"That's very, very positive," he says. "We're seeing across the country people thinking about rail connectivity as something that enhances where they live. In many places, that's where development seems to be doing the best."
Ald. Marsha Rummel also sees possibilities: "I'm excited about the constellation of the [nearby] parking lot, the potential of a central market, and synergy with a convention center hotel," she says. She hopes the project will provide an opportunity to fix the busy, confusing intersection of John Nolen Drive and Blair, East Wilson and Williamson streets.
Rummel does have one concern: Where would state workers displaced by a train station relocate to? "To me, it's important that we keep all those workers downtown."
Even though the federal government has already approved $810 million for the project, some hope to stop it in its tracks.
Milwaukee County Executive Scott Walker, Republican candidate for governor, has vowed to shut down the rail project, calling it a "boondoggle" that "taxpayers literally cannot afford." Mark Neumann, his rival for the GOP nomination, has voiced similar sentiments. (Democrat Tom Barrett strongly backs the project.)
Klein says the next governor could theoretically kill the project. But he thinks this is an unlikely scenario.
"It would be difficult because there will be significant funds already spent," he says. "Any money already spent, we would have to repay the feds for. And none of this money could go to any other purpose, like highways."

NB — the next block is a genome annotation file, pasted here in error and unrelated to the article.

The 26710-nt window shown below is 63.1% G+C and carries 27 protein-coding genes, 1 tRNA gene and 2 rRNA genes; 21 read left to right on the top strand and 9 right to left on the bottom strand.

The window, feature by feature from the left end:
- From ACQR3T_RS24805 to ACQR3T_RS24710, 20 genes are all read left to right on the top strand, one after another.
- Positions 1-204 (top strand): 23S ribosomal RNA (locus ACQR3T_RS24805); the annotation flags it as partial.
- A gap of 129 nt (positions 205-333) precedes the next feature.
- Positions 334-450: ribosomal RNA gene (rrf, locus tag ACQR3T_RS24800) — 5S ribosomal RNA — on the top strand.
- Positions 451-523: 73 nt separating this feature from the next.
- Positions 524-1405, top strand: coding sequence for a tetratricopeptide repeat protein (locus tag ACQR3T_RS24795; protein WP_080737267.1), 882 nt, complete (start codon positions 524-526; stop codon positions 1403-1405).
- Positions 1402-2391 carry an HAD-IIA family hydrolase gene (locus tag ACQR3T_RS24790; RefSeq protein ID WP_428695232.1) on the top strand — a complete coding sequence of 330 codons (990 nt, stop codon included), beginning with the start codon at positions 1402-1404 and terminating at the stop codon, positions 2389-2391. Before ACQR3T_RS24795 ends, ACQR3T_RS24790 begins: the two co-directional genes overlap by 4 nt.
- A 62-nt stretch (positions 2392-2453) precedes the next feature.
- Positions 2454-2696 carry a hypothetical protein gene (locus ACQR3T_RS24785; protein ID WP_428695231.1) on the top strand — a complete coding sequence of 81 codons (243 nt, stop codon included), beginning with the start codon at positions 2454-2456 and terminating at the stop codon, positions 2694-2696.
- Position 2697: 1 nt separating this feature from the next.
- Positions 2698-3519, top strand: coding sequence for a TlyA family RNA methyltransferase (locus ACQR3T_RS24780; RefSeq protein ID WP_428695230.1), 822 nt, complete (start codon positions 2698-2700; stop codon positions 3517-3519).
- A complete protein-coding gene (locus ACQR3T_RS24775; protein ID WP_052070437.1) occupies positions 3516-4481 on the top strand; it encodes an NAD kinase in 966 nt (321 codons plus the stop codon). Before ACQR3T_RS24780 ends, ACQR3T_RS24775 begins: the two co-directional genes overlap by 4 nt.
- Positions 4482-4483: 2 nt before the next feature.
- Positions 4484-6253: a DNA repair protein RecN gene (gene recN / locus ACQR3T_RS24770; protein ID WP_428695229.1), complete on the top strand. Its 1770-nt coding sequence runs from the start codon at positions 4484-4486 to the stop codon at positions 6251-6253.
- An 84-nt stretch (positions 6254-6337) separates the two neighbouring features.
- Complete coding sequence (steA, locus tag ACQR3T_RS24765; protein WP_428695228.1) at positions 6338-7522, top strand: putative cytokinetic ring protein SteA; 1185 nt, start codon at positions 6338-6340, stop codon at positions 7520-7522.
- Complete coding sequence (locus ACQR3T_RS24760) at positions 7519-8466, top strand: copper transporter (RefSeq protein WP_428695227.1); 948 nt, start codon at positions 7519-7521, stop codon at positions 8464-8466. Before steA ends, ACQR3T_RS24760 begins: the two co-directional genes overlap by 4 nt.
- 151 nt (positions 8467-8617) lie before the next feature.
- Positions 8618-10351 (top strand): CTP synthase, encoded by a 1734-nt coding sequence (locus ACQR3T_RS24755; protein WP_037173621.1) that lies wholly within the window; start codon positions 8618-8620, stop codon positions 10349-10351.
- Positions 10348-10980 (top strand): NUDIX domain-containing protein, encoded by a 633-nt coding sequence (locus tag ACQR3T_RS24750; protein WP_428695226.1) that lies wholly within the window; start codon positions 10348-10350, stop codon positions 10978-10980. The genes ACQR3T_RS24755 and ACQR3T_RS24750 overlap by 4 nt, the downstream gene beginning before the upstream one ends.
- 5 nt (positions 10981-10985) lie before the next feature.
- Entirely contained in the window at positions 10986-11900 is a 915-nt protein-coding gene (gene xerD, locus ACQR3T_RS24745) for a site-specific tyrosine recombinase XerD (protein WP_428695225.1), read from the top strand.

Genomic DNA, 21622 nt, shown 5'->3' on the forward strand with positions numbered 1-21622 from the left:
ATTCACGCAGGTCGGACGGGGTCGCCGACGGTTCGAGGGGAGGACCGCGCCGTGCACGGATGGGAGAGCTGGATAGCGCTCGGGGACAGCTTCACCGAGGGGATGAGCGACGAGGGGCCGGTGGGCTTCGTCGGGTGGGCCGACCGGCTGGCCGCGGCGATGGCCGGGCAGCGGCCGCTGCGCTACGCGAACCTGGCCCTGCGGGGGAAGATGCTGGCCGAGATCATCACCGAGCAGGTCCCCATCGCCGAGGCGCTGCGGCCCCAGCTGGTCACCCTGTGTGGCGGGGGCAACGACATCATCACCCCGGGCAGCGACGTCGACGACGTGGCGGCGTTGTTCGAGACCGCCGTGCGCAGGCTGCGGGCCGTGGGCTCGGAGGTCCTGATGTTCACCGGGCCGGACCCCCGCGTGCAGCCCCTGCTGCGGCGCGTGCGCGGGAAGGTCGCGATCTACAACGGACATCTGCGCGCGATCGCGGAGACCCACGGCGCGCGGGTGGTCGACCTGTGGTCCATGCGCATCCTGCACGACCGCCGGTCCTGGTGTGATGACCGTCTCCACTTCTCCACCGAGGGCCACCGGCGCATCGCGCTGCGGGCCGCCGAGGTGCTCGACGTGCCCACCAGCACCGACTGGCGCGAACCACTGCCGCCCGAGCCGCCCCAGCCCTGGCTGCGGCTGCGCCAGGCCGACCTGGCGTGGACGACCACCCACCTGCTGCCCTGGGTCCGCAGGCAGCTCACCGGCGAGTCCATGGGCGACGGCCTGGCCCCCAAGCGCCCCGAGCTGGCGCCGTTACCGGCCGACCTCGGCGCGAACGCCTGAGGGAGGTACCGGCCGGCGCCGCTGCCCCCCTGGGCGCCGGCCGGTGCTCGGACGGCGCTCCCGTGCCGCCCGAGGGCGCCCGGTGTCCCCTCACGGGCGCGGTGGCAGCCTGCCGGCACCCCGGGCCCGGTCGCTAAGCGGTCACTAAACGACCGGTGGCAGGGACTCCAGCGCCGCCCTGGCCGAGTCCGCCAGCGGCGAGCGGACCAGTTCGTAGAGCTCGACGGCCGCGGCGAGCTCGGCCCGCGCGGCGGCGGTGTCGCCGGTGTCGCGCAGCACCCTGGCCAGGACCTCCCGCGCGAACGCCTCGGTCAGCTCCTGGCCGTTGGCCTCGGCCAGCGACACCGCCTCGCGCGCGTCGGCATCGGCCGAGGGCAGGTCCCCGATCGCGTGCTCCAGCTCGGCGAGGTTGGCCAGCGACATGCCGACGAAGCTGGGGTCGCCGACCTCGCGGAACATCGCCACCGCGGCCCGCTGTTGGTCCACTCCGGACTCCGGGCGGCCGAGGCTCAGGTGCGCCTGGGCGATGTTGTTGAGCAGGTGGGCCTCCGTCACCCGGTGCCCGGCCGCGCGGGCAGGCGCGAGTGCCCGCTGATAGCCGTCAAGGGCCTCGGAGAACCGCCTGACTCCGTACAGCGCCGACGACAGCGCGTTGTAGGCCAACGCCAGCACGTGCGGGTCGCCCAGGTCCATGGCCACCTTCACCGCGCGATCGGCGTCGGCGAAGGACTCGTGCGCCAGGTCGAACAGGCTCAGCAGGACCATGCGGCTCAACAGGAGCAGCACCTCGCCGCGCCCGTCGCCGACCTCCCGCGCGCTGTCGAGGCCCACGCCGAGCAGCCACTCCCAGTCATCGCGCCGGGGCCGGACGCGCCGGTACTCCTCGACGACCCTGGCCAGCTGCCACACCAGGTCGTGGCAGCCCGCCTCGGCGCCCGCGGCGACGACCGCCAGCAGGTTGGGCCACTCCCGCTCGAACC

Klein adds that conservative stalwart Tommy Thompson committed $50 million to a train link when he was governor. Some of this has been spent, and the rest is still available.
Moreover, by the end of this year, Klein says, "we'll literally have shovels in the ground."
The project timeline is as follows: By this summer or early fall, an environmental assessment will have started for all four train stations along the Milwaukee-Madison route. By the end of this year, the corridor design - track improvements needed, street closings required, etc. - will be completed and the first work will have started, west of Waterloo, on tracks owned by the state.
In early 2011, the environmental assessment for the stations will be complete, and the design of those stations will begin. In early 2012, construction on the stations will start.
The trains will begin running in early 2013, though Klein adds, "To identify a specific month would be hard."
But the process still frustrates those who will have trains running through their backyard up to 10 times a day. Several people vented at Tuesday's meeting about the lack of information on the project.
Peng Her, executive director of the East Isthmus Neighborhoods Planning Council, was unimpressed after listening to DOT's presentation Tuesday. He says DOT talks a good game but isn't genuinely engaging the public.
"It's always, 'We want your input, we're just starting,'" he said. "But folks have been engaging them for many months now [and still don't have answers]."
Klein insists the DOT is taking public input seriously. He says the station was originally going to be at the airport, but DOT changed plans because so many people wanted it downtown. "People say they do not have a voice, but they do."
As for project details, Klein says that track neighbors will have a chance to weigh in once corridor design begins.
"Neighborhood groups, church groups, picnics, whatever it is," he says. "We'll have phone numbers available. You will see our information everywhere, and you can just call and request a meeting."